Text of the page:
The Death of Compassion: A Review of J.K. Rowlings’ “The Casual Vacancy”
Well. That definitely wasn’t a Harry Potter book.
After 7 books (8 movies) of wizardry and witches, magic and mischief, and dragons and, umm, other fantastic creatures, J.K. Rowling has moved on. This is her first post-Potter book, and if you were expecting anything remotely like Harry Potter, you’re in for a disappointment – but a surprisingly pleasant one.
The Casual Vacancy is, unlike the Harry Potter series, completely grounded in reality. No magic, no dragon, no fantastic creatures, no big hero to save the day from the dastardly villain, and – perhaps most importantly – no clear-cut line between good guys and bad guys.
So, what is this book about? Ostensibly, it’s about a small rural English village and the conflict over whether or not to keep the council estates – what we here in the US would call “the projects” – as part of the town or dump it on the neighboring village and alleviate themselves of a financial and social burden. It’s about replacing a leading member of the village council after his sudden demise, about the political and social fight to take his place. But it’s also about the oft-intrusive intimacy of small towns and the secret lives people manage to lead even when faced with each other every single day. And I would be remiss if I didn’t mention that it’s also about how the middle- and upper-classes view the poor, the poverty-stricken, the unfortunates.
That said. . .most of all, at its core, at its heart, The Casual Vacancy is about the death of compassion.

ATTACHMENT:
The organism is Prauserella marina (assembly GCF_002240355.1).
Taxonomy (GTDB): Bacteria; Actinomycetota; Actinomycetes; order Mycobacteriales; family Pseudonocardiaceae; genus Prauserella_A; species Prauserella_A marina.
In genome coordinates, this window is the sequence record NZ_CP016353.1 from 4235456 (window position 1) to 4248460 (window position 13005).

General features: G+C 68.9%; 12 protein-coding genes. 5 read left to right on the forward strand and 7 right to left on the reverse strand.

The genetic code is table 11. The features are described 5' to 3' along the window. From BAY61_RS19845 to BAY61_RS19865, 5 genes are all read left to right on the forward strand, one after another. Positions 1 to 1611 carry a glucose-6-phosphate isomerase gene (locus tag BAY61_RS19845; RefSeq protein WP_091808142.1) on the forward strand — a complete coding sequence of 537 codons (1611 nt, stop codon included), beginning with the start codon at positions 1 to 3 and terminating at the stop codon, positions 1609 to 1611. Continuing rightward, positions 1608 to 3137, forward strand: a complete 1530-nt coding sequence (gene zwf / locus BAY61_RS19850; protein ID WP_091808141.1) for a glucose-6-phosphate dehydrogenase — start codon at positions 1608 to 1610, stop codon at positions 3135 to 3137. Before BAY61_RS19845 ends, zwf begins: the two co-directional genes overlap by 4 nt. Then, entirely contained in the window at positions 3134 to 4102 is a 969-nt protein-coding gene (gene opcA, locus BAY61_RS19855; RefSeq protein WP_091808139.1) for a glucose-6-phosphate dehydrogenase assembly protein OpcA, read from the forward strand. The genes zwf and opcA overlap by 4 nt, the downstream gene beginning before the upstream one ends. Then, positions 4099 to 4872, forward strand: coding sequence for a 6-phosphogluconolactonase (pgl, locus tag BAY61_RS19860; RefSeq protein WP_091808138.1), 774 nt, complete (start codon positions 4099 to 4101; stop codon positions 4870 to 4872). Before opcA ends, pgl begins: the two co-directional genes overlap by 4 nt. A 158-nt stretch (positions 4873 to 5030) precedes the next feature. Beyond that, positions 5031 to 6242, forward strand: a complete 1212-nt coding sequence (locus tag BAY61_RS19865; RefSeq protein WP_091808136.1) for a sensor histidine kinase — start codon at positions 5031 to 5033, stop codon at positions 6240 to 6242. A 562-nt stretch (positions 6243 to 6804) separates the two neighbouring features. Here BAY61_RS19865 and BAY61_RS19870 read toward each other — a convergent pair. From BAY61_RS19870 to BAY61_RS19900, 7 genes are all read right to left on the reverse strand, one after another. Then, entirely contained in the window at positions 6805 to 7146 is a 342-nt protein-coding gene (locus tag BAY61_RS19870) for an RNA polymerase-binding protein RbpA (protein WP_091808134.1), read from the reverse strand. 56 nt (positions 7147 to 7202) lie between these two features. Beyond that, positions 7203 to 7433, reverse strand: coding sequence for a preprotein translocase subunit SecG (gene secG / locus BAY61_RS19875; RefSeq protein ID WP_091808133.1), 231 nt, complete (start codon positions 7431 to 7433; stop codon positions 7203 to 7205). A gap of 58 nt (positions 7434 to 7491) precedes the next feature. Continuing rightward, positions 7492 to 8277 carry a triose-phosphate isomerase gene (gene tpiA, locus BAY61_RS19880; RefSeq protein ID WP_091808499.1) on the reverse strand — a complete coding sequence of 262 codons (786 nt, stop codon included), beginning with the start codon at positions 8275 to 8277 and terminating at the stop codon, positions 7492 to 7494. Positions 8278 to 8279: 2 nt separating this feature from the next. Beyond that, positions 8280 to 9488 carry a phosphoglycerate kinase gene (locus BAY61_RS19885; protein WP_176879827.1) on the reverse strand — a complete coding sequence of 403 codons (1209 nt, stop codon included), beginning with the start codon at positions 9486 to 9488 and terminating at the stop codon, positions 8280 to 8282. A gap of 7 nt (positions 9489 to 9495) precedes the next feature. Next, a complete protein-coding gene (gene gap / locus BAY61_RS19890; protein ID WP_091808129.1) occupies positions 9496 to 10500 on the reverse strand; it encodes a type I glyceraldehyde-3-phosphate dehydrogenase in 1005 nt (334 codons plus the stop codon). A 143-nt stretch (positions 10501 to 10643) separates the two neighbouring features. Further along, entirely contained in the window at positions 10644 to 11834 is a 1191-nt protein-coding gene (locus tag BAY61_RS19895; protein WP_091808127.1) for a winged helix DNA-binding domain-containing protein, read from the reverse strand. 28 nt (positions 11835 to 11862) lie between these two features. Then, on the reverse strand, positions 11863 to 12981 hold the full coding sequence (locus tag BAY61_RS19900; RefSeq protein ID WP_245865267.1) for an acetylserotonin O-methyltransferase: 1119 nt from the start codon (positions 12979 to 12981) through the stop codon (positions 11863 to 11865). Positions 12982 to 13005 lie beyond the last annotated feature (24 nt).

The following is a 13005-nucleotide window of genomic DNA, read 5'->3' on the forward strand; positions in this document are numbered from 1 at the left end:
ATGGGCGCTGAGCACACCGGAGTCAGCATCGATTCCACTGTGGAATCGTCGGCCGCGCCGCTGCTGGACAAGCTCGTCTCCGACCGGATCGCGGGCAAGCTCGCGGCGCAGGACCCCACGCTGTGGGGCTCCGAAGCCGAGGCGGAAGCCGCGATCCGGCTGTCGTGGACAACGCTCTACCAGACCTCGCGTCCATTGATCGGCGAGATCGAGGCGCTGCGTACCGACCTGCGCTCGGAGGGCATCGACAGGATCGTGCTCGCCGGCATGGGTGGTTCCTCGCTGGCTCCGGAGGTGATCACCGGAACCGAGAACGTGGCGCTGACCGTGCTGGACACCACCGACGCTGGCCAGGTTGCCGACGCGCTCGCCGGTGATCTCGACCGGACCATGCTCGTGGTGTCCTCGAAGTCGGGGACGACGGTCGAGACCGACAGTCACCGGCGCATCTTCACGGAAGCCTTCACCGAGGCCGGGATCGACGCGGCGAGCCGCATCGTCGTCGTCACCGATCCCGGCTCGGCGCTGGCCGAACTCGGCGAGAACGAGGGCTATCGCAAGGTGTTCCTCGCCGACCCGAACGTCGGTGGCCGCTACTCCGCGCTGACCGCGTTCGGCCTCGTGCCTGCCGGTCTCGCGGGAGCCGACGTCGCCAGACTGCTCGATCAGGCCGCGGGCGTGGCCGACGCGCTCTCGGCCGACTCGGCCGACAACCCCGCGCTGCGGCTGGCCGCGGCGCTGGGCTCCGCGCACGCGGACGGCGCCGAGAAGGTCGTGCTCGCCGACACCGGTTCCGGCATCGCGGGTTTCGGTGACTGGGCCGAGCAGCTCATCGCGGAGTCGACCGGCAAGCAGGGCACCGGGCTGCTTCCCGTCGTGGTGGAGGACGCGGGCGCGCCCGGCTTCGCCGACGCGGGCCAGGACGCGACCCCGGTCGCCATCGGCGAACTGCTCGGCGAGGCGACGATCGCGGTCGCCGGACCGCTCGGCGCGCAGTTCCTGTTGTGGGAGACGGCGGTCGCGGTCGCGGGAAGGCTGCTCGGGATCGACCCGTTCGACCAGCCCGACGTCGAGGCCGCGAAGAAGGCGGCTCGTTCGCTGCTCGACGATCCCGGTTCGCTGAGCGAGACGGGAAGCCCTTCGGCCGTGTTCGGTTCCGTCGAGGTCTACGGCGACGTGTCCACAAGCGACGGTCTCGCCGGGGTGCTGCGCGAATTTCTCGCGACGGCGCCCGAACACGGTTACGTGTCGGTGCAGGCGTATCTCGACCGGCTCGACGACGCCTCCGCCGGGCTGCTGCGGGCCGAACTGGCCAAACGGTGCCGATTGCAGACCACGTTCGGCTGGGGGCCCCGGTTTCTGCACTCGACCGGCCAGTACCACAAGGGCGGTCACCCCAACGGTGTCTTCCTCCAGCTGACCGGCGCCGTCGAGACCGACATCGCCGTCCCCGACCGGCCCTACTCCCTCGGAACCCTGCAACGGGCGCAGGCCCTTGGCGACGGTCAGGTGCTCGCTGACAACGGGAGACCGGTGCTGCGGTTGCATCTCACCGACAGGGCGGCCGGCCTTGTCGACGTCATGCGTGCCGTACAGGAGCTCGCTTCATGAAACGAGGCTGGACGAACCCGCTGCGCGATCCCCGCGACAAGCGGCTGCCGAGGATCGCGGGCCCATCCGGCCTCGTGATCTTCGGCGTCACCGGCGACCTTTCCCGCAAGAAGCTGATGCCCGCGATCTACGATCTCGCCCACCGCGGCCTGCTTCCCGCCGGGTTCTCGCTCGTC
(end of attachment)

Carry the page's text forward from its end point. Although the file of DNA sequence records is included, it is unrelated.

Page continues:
That death happens in the first few pages; everything beyond that is fallout woven into the narrative of the impending council election and decision of what to do with the council estates. And it is well worth the read.
J.K. Rowling’s characterization is excellent. One can’t help but come to know the residents of Pagford as intimately as if one actually lived there. . .moreso, in fact, for her use of a third-person-omniscient perspective gives the reader insights into all the hidden secrets and thoughts of every resident chronicled. The characterization is, in my opinion, the best part of the book; it’s what makes one care enough, or at least want to see some come-uppance enough, to read through all the way to the end. Even the largely unlikable characters are fleshed out well enough to keep one deeply engrossed in their saga. At times, it’s even a very painful read, as major characters suffer setbacks and tragedies.
On top of that, reading this gave me the inspiration to write a story of my own, which hopefully someone will review on this site one day.
So why not 5 stars? The pacing is a little slow, and the first half of the book was a bit of a slog. It took me two weeks to get through that, but once I did, I finished the rest in two days.
The Casual Vacancy is a great book; a well-written journey through the various mindsets of first-world society-at-large in a quite fitting microcosm with a very, very bittersweet, eye-moistening ending, a good read for anyone who likes a well-crafted story with complex, interesting, human characters.
Oh, and this book is definitely not for kids.
Go read it.